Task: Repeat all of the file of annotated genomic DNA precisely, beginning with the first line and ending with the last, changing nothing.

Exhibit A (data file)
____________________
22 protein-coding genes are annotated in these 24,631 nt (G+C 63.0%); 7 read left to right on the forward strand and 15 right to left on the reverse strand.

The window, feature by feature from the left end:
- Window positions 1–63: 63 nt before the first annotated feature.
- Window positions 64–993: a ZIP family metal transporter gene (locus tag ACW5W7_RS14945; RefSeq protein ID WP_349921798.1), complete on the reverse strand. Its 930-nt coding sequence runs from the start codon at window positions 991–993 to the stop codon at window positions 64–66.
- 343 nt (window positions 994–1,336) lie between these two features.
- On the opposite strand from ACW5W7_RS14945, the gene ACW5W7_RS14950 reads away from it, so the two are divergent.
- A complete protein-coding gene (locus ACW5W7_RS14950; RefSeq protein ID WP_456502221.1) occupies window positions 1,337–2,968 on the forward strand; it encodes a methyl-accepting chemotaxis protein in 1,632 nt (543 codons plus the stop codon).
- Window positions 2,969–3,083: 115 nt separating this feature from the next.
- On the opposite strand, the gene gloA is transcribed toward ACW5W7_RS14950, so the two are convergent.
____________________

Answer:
22 protein-coding genes are annotated in these 24,631 nt (G+C 63.0%); 7 read left to right on the forward strand and 15 right to left on the reverse strand.

The window, feature by feature from the left end:
- Window positions 1–63: 63 nt before the first annotated feature.
- Window positions 64–993: a ZIP family metal transporter gene (locus tag ACW5W7_RS14945; RefSeq protein ID WP_349921798.1), complete on the reverse strand. Its 930-nt coding sequence runs from the start codon at window positions 991–993 to the stop codon at window positions 64–66.
- 343 nt (window positions 994–1,336) lie between these two features.
- On the opposite strand from ACW5W7_RS14945, the gene ACW5W7_RS14950 reads away from it, so the two are divergent.
- A complete protein-coding gene (locus ACW5W7_RS14950; RefSeq protein ID WP_456502221.1) occupies window positions 1,337–2,968 on the forward strand; it encodes a methyl-accepting chemotaxis protein in 1,632 nt (543 codons plus the stop codon).
- Window positions 2,969–3,083: 115 nt separating this feature from the next.
- On the opposite strand, the gene gloA is transcribed toward ACW5W7_RS14950, so the two are convergent.